It’s the hot season in Niger. The sun filters through the millet stalk roof of the shade hangar we sit beneath. Ramatou Yaye, a 48-year-old mother of six, gestures behind her to a large garden protected by durable fencing.
“It used to be that my family ate vegetables only one season per year. Now, with the help of Arziki, we can eat and sell vegetables year-round. It has changed our lives,” she says.
Arziki, NCBA CLUSA’s USAID-funded Niger Food Security Program means “prosperity” in Niger’s local languages of Hausa and Zarma. This four-year, $12.7 million project works with small-holder farmers in Niger to enhance food security, improve adaption to climate change and increase livelihoods.
The garden in Gao Taweye—one of twenty started by the Arziki project in the Tilaberri region of Niger—is 1,500 square meters of previously unused land now run by a women’s group with 153 members. The women have named the group “Niyaa” meaning “intention”—their intention being to move toward a brighter future. The Arziki project provided metal fencing, a well and the first seeds for planting new crop varieties before last year’s rainy season.
Before the project is implemented in a village, the village chief must sign an official land-use lease giving the women at least 25 years’ rights to the land. This innovative feature prevents men in the village from repossessing the gardens once the well and fencing have been installed. Additionally, these gardens act as climate change agents, rehabilitating previously biodegraded land.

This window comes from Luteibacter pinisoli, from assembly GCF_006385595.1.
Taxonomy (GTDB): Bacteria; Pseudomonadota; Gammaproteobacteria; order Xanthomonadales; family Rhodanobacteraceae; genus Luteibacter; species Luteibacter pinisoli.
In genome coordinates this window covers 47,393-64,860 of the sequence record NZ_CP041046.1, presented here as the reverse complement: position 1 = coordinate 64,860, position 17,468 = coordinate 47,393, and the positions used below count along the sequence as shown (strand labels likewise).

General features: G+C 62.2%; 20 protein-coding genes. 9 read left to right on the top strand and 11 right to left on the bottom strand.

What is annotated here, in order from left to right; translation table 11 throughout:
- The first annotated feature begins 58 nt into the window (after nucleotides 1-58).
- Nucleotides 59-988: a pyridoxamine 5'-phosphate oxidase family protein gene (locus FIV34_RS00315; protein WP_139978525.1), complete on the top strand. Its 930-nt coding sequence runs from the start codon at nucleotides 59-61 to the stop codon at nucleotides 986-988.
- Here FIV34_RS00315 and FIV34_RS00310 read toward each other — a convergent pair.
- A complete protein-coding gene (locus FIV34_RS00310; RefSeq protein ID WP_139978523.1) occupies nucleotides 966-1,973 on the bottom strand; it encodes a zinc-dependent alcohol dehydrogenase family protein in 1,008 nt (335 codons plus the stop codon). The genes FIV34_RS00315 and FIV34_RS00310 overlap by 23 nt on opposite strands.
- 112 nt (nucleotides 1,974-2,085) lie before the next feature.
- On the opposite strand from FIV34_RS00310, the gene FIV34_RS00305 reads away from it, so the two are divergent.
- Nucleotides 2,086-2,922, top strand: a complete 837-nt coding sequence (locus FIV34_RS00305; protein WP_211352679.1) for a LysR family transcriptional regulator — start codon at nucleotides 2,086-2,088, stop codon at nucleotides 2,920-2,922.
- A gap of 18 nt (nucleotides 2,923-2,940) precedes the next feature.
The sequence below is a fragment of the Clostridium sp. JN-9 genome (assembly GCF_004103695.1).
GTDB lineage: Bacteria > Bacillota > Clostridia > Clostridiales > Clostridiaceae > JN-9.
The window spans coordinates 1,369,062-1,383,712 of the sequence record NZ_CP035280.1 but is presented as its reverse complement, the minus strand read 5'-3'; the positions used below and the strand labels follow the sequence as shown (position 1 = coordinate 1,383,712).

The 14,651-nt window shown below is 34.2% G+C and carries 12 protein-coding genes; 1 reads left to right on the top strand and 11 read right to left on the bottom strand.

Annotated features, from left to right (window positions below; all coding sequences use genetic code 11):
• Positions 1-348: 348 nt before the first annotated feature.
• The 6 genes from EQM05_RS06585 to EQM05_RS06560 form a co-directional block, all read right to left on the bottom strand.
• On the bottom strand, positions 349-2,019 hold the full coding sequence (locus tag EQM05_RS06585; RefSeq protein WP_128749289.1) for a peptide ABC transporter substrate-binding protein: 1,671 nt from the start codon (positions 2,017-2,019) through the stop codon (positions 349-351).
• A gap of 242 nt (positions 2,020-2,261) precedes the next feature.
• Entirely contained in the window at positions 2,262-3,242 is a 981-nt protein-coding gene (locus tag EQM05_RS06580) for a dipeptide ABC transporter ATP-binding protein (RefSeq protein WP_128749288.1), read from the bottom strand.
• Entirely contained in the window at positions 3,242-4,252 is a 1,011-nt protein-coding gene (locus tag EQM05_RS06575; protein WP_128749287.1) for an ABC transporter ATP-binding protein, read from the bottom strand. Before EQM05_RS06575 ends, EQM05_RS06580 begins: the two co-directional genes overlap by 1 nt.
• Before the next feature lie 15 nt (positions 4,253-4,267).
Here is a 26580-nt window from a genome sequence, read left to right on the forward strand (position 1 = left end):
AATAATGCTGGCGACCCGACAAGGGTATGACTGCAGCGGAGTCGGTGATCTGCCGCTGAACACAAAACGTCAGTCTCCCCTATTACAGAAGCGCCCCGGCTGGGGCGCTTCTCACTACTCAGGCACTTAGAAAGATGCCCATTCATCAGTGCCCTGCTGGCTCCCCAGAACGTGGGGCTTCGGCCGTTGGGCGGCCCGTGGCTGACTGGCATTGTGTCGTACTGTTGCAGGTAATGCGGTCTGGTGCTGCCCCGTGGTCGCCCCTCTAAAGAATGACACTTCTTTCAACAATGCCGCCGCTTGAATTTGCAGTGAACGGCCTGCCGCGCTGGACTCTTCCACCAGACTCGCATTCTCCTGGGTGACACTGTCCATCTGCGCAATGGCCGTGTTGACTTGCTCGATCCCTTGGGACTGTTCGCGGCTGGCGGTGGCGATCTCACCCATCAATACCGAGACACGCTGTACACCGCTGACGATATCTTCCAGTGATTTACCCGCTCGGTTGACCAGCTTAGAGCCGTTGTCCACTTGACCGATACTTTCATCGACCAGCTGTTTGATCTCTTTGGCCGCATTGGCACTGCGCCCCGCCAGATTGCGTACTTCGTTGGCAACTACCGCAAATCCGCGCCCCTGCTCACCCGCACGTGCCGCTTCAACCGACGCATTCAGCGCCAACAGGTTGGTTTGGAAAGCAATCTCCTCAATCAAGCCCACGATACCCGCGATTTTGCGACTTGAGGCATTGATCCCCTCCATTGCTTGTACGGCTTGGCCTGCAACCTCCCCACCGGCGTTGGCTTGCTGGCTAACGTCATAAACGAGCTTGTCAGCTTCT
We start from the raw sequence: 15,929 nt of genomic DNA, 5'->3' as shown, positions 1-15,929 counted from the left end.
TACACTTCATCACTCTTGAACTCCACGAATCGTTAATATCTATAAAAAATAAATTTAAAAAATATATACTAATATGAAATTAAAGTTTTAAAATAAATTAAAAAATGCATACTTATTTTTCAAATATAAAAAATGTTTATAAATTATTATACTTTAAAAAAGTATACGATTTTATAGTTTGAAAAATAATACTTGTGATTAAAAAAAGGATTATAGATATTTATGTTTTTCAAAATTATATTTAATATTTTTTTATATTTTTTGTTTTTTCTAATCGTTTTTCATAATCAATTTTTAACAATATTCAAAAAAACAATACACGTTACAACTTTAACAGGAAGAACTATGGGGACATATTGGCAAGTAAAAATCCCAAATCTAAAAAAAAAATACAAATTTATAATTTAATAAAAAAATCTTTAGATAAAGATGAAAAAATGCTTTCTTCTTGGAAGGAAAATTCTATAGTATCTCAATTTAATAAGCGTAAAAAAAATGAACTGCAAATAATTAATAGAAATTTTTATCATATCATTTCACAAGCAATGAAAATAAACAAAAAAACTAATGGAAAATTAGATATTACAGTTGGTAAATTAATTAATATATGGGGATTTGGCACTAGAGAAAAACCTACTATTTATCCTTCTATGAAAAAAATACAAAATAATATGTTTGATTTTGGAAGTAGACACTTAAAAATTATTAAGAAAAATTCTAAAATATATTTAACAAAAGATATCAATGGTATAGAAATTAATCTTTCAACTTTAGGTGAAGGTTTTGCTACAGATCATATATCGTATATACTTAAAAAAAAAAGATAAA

Each of the 20 gardens started by the Arziki project sent two representatives to attend an Arziki-funded training session on improved gardening techniques. These pairs of women then returned to their villages and trained the remaining women in the women’s groups resulting in more than 3,000 women trained. Ramatou’s story is not unique among these women.
With fencing to keep out the animals, and a well close enough to water the crops regularly, Ramatou said she is able to earn money for the first time in her life. “With the money we have earned from selling vegetables, I have brought my daughter to the health center twice, and I was able to buy new school clothes for my children,” she says.
Ramatou’s children and many others are assisting their mothers with the garden work. An entire generation of children is growing up in an environment where improved gardening techniques and income-generating activities are a reality. Theses changes are passed down, generation-to-generation, helping create a brighter future.
Ramatou puts an arm around her daughter, Safia, sitting beside her, “We are full, I swear to God. Thank you.”